989. JAMES JOHNSON was indicted for stealing, on the 25th of April , 1 umbrella, value 20s. , the goods Francis Moore .

WILLIAM LOCKYER . I live with Mr. Moore, of St. Martin's-court . About seven o'clock in the evening of the 25th of April I saw the prisoner near the shop; he looked in, and I suspected him. I went to the back of the shop, and saw him take this umbrella from another, to which it was attached by a bit of string, and hung in the window; I saw him put it down, look round, and then take it away; I ran out, and the constable, who had been watching him, had just stopped him.

Cross-examined by Mr. ADOLPHUS, JUN. Q. These were in the window, for people to look at, and to handle? A. Yes, but he took it off the hook; I saw him in custody in two or three minutes - he appeared to be in liquor. The place is much frequented - he might have been seen by twenty or thirty other persons. It has Mr. Moore's name inside - he did it quite openly, as a man takes his own umbrella.

COURT. Q. Is it an usual course of dealing for people to ask the price, or to walk off without asking? A. They generally ask the price.

JOHN GROOM . I am a constable. I was passing the court about seven o'clock, and saw the prisoner take this umbrella from a hook - he put it down by the side of the stall-board, then took it, and walked away with it. He certainly was drunk.(Property produced and sworn to.)

GUILTY . Aged 22.

Transported for Seven Years .

Reference Number: t18260511-91

990. STEPHEN LANGLEY was indicted for stealing, on the 27th of April , 1 pair of shoes, value 4s. , the goods of Thomas Dunn .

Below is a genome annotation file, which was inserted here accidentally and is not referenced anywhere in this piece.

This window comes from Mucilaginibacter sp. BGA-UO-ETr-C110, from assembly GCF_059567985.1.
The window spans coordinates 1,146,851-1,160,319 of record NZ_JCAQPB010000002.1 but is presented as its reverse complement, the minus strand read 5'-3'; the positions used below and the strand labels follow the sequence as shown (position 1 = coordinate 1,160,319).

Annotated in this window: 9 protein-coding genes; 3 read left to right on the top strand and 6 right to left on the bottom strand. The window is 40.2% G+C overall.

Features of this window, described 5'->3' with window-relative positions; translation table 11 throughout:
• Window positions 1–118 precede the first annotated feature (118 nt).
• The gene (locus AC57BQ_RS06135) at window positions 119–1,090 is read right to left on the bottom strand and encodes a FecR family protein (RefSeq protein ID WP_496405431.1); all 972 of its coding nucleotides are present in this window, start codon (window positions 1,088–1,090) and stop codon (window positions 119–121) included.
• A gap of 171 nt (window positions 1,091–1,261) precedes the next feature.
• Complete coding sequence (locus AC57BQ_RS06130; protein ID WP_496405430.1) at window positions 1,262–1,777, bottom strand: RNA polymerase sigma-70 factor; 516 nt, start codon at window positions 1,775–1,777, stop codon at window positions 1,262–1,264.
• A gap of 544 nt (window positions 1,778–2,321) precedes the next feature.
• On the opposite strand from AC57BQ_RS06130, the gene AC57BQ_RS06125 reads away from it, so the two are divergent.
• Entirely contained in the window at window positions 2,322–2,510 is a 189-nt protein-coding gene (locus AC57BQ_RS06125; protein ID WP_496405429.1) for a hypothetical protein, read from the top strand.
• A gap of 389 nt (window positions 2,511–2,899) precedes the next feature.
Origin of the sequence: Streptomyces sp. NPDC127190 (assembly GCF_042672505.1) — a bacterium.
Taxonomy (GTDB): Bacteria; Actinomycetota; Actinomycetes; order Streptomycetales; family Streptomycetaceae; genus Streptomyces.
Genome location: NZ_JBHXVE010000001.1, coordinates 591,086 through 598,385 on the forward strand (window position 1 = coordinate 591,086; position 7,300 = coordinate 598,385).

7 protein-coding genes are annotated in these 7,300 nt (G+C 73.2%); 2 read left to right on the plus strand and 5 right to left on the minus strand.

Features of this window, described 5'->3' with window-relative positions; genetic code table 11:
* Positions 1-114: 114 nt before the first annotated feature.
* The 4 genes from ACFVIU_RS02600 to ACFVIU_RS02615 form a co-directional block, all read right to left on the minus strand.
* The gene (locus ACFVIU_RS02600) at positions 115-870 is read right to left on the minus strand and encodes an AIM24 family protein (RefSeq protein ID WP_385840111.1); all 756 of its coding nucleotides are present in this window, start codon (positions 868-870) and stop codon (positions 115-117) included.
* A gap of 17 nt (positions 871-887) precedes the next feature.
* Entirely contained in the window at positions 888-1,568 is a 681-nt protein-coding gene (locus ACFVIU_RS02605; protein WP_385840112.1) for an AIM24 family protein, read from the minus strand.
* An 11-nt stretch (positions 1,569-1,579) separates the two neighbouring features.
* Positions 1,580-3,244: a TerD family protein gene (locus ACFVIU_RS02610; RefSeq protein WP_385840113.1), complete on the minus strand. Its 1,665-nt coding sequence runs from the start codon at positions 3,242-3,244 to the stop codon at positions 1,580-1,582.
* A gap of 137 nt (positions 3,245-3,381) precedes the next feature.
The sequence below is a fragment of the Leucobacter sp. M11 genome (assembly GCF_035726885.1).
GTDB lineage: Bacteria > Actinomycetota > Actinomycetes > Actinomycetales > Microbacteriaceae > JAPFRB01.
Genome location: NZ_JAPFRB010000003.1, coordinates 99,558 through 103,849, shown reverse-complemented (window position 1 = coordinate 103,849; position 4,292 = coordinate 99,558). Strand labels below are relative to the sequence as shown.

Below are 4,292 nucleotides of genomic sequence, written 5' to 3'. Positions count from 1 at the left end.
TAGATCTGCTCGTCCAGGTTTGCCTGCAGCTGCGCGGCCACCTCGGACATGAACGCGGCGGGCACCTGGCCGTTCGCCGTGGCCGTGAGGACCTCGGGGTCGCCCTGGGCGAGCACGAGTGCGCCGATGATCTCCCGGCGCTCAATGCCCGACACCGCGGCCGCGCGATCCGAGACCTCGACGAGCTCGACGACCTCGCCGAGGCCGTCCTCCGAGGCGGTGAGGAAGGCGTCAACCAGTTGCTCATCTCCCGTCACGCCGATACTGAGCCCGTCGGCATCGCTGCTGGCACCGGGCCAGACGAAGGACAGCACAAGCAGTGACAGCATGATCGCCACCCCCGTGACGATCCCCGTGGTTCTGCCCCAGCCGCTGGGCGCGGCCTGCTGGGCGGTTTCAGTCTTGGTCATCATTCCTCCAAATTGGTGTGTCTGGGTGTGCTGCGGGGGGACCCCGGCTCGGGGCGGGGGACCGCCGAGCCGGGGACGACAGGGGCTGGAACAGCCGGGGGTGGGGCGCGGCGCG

ELIZABETH DUNN . I am the wife of Thomas Dunn, a shoemaker , of Shoreditch . On the 27th of April, between seven and half-past seven o'clock in the evening, I saw the prisoner and two other lads at the corner of the window; the prisoner walked past the window, put his hand inside the shop, and took the shoes - I called Stop thief! he let them fall, and I took them up - he had taken them just off the step - he did not come into the shop.

HENRY GIBBS . I am an apprentice to Mr. Dunn. I was sent after the prisoner - I went out, and saw him running; I cried Stop thief! caught him, and brought him back - he said he begged my mistress' pardon, and would never do so again.(Property produced and sworn to).

GUILTY . Aged 16.

Whipped and Discharged .

Reference Number: t18260511-92

991. JAMES FRAZER and JOHN WILLIAMS were indicted for stealing, on the 2d of May , 1 hamper, value 3s., and 500 eggs, value 30s. , the goods of Richard Ward .

THOMAS CAMP . I am a watchman. On the 2d of May, about twenty minutes before twelve o'clock at night, I was on duty in the New-road, near the Angel, at Islington, about two hundred yards from Mr. Ward's house. I saw the two prisoners - Williams, to the best of my knowledge, had the hamper, and the other was close behind him; I followed them, and he put the hamper into a sort of dust bin - they had not opened it. I found Mr. Ward's lad in pursuit of them - they did not say any thing about it.

Prisoner WILLIAMS. Q. Could you see me carrying the hamper? A. Yes, and I found him in the place.